Some might argue that we are a democracy, in which the majority rules. But does a majority consensus make moral acts that would otherwise be deemed immoral? In other words, if the neighbors got a majority vote to force one of their number — under pain of punishment — to perform household tasks for the elderly widows, would that make it moral?
The bottom line is that we’ve betrayed much of the moral vision of our Founding Fathers. In 1794, when Congress appropriated $15,000 for relief of French refugees who had fled from insurrection in San Domingo to Baltimore and Philadelphia, James Madison rose on the floor of the House of Representatives to object, saying, “I cannot undertake to lay my finger on that article of the Constitution which granted a right to Congress of expending, on objects of benevolence, the money of their constituents.” Tragically, today’s Americans — Democrat or Republican, liberal or conservative — would hold such a position in contempt and run a politician like Madison out of town on a rail.
One day in the House of Representatives, a bill was taken up appropriating money for the benefit of a widow of a distinguished naval officer. Several beautiful speeches had been made in its support. The Speaker was just about to put the question when Crockett arose:
“Mr. Speaker–I have as much respect for the memory of the deceased, and as much sympathy for the sufferings of the living, if suffering there be, as any man in this House, but we must not permit our respect for the dead or our sympathy for a part of the living to lead us into an act of injustice to the balance of the living. I will not go into an argument to prove that Congress has no power to appropriate this money as an act of charity. Every member upon this floor knows it. We have the right, as individuals, to give away as much of our own money as we please in charity; but as members of Congress we have no right so to appropriate a dollar of the public money. Some eloquent appeals have been made to us upon the ground that it is a debt due the deceased. Mr. Speaker, the deceased lived long after the close of the war; he was in office to the day of his death, and I have never heard that the government was in arrears to him.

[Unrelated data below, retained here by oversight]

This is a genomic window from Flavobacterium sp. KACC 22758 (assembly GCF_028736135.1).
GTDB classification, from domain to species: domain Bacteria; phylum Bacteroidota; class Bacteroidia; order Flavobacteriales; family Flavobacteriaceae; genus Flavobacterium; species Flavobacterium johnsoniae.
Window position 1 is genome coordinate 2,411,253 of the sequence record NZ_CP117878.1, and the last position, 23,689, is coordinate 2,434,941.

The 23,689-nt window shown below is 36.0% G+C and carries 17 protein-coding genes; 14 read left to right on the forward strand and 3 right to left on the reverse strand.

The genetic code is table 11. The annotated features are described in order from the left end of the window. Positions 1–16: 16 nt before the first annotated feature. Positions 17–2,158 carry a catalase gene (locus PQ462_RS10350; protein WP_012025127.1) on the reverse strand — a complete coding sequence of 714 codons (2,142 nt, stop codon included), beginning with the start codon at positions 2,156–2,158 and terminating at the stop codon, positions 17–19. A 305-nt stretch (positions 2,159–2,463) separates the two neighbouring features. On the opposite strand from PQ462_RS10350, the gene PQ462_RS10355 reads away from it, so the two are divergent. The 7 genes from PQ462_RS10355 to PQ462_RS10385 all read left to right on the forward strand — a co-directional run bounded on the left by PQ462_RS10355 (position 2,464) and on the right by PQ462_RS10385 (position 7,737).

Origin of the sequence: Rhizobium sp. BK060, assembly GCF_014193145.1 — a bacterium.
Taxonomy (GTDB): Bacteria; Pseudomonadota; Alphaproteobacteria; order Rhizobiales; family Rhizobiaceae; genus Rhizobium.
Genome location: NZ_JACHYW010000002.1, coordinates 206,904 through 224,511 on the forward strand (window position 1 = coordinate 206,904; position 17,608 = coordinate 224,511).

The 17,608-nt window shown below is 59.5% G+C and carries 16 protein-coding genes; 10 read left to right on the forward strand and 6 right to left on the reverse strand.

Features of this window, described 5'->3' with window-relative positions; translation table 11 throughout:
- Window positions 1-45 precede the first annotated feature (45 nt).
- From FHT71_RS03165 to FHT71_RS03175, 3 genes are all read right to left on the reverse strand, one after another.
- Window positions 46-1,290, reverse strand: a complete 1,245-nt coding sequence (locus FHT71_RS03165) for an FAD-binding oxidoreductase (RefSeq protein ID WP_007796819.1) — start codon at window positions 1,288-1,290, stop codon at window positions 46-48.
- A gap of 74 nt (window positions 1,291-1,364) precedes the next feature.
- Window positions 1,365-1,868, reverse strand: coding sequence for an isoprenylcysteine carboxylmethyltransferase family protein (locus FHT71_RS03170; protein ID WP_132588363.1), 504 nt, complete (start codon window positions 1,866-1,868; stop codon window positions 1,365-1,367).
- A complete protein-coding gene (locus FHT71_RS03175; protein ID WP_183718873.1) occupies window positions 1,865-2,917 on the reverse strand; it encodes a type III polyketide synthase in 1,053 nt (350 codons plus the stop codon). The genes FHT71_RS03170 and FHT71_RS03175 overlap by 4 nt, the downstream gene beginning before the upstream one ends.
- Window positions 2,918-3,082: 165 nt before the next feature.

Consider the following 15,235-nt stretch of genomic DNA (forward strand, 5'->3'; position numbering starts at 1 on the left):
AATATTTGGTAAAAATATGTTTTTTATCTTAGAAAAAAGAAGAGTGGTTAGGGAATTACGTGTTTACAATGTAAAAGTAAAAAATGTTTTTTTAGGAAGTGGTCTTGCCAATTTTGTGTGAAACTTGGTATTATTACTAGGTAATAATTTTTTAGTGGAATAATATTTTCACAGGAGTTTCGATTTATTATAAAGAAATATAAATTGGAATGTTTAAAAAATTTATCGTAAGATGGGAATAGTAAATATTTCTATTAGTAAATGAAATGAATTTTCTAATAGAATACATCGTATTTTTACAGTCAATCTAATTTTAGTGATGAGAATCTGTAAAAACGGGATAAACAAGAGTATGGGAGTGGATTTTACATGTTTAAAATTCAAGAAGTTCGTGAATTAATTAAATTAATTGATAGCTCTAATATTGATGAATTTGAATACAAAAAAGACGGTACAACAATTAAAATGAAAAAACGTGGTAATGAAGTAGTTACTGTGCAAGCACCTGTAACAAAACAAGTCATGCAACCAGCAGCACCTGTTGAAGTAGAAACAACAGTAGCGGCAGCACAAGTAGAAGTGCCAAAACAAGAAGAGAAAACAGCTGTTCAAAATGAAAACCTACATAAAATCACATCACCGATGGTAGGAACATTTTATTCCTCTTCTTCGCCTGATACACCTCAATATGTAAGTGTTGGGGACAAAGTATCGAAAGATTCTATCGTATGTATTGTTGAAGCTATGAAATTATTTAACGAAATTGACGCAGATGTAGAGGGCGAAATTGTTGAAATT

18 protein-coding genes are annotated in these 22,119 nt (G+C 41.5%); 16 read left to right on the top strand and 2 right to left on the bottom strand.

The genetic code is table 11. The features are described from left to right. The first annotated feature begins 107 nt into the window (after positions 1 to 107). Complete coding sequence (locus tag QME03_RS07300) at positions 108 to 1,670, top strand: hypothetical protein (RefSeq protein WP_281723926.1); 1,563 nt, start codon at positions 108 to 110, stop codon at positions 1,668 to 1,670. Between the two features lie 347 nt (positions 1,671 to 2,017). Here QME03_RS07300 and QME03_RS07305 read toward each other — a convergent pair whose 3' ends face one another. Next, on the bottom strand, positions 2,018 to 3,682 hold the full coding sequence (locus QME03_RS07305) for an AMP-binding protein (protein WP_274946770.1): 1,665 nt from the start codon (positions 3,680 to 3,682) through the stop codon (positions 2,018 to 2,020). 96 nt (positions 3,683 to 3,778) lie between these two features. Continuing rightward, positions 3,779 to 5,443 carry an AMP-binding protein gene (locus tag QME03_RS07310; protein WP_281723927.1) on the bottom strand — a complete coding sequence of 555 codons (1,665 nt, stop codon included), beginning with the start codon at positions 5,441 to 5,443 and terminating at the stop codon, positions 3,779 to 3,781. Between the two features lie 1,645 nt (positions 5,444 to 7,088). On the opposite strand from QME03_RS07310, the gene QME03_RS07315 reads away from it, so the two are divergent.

Every man in this House knows it is not a debt. We cannot, without the grossest corruption, appropriate this money as the payment of a debt. We have not the semblance of authority to appropriate it as a charity. Mr. Speaker, I have said we have the right to give as much money of our own as we please. I am the poorest man on this floor. I cannot vote for this bill, but I will give one week’s pay to the object, and if every member of Congress will do the same, it will amount to more than the bill asks.”
He took his seat. Nobody replied. The bill was put upon its passage, and, instead of passing unanimously, as was generally supposed, and as, no doubt, it would, but for that speech, it received but few votes, and, of course, was lost.
Later, when asked by a friend why he had opposed the appropriation, Crockett gave this explanation: